United States of America, Plaintiff-appellee, v. Johnny Nichols, Defendant-appellant, 956 F.2d 271 (6th Cir. 1992)Annotate this Case
Before BOYCE F. MARTIN, Jr., MILBURN and DAVID A. NELSON, Circuit Judges.
Johnny Nichols appeals his three-count drug conviction for knowingly and intentionally possessing cocaine and cocaine base with the intent to distribute, in violation of 21 U.S.C. § 841(a) (1), and using and carrying a firearm during and in relation to a drug-trafficking crime, in violation of 18 U.S.C. § 924(c). Although Nichols' appeals three separate grounds, the central element to all his claims is that the evidence used to convict him is insufficient. Nichols argues that but for evidentiary errors by the court he would not have been convicted. For the reasons stated below, we affirm the district court in this matter.
On May 10, 1989, based upon a tip from an informant, Memphis police executed a search warrant for Nichols' residence. Several days before the issuance of the warrant officers had supplied the informant with money, taken him to Nichols' apartment, watched him enter the apartment, and then watched him return to the detectives with a rock of "crack cocaine." The court found the information provided by the informant was reliable because the informant had assisted police in two prior drug cases unrelated to Nichols'.
When officers arrived at Nichols' apartment complex, they set up surveillance while waiting for assistance from other officers. Before back-up arrived, they observed Nichols come out of his apartment, enter his vehicle, and leave the complex. The informant had warned the officers that if Nichols left the apartment before the officers could search it, Nichols would be carrying drugs. The officers followed Nichols to a second apartment complex where they observed Nichols speaking briefly to two unknown persons and then crossing the street to a convenience store. By this time, other police officers had joined the original officers whereupon they proceeded to detain Nichols.
When the officers approached Nichols' car, they observed a plastic bag containing "crack cocaine" on the ground near where Nichols had exited his car. The officers saw a bag of cocaine powder lying just inside Nichols' car on the carpet and a loaded gun lying beside the arm rest near the driver's seat. The officers found $1,124 cash in Nichols' pocket.
A jury convicted Nichols on all three counts. He received a sentence of six and one-half years imprisonment for the cocaine counts and five years imprisonment to run consecutively on the firearm count. Nichols also received a four-year term of supervised release.
Nichols makes three arguments on appeal. First, Nichols claims the trial court erred in refusing to disclose the identity of the informant. Second, Nichols argues the court erred in allowing into evidence a detective's statement that he was at Nichols' residence pursuant to a search warrant and that the detective chose to follow Nichols rather than search the apartment based on an informant's tip. Third, Nichols argues the court erred in allowing evidence that the pistol found in his car was stolen.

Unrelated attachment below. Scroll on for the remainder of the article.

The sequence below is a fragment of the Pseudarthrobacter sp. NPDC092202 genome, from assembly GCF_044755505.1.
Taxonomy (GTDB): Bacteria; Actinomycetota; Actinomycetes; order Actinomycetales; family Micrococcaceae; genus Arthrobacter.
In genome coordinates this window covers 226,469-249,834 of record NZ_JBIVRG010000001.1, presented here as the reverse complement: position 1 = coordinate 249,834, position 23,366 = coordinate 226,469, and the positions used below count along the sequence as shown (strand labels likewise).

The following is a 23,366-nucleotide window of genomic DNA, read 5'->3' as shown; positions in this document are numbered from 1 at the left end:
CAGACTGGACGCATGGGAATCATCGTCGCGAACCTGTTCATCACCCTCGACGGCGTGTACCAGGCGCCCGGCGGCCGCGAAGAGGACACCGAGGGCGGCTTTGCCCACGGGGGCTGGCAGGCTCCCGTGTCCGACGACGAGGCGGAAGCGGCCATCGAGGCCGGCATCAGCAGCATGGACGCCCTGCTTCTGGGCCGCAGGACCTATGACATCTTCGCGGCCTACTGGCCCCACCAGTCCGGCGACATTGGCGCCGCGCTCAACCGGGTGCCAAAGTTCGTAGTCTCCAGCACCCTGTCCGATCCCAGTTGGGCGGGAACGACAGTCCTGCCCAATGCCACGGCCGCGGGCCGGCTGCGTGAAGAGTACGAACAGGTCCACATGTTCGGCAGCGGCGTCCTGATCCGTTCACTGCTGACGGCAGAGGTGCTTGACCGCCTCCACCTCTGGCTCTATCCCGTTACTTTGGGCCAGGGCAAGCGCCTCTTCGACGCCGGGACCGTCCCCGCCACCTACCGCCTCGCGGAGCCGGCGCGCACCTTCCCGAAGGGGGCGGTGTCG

Nichols' first argument on appeal is that the trial court abused its discretion when it refused to disclose the identity of the informer during the hearing on the motion to suppress evidence. As a related matter, Nichols argues that there was a Franks violation with regard to the issuance of the search warrant, given the erroneous basis for the issuance of the search warrant. At the motion to suppress hearing, Detective Swatzyna told the court that the government search warrant was issued in part because Swatzyna had witnessed the government informant purchasing drugs at Nichols' apartment five days prior to Nichols' arrest. Nichols contends, however, that he did not sell crack cocaine to the informant from his apartment within five days prior to his arrest and, therefore, the detective did not have reliable information on which to base a search warrant. Nichols argues that because the search warrant was invalid, all agents that followed the issuance of the search warrant were tainted.
We must first address whether the district court abused its discretion in refusing to disclose the informant's identity. It is within the trial court's discretionary powers to determine whether or not the government should disclose an informer's identity. United States v. Cummins, 912 F.2d 98, 103 (6th Cir. 1990). Nichols argues under Rovario v. United States, 353 U.S. 53 (1957), that the trial court should have disclosed the informant's identity. Rovario, however, is not comparable to Nichols' case. The undisclosed witness was not a participant in the criminal activity with which Nichols was charged, nor the only material witness who could support the defendant's defense, as was the case in Rovario, 353 U.S. at 53.
Next, we must determine whether the search warrant was invalid under Franks v. Delaware, 438 U.S. 154, 171 (1978). Under Franks, a search warrant is invalidated if the defendant can make a substantial showing of deliberate falsehood or of reckless disregard for the truth on the part of the search warrant affiant in securing the search warrant. The trial court addressed the Franks issue and determined that Nichols offered no proof to warrant a finding that Swatzyna made any false statements or that he acted with reckless disregard for the truth. We agree. The trial court considered Nichols' claim that he had never sold drugs from his apartment within five days prior to his arrest but rejected Nichols' assertion in favor of Detective Swatzyna's version of events. Further, the court found that the detective's testimony that the informant had given information resulting in the seizure of drugs on at least two other occasions lent credibility to the informant's information and justified the government's reliance on the information regarding Nichols. The court concluded that because the detectives' actions were based on information obtained from a reliable informant, the detectives were warranted in making an investigatory stop of Nichols and then in conducting a warrantless search; thereafter, sufficient probable cause existed to arrest Nichols following the stop. See United States v. Ross, 456 U.S. 798 (1982) (officers acting on the information of an informant that describes individual selling narcotics kept in the trunk of his car could stop the individual's vehicle and conduct a warrantless search). We find that the trial court properly found that the informant was reliable and, therefore, that the police did not recklessly rely upon his information in issuing the search warrant.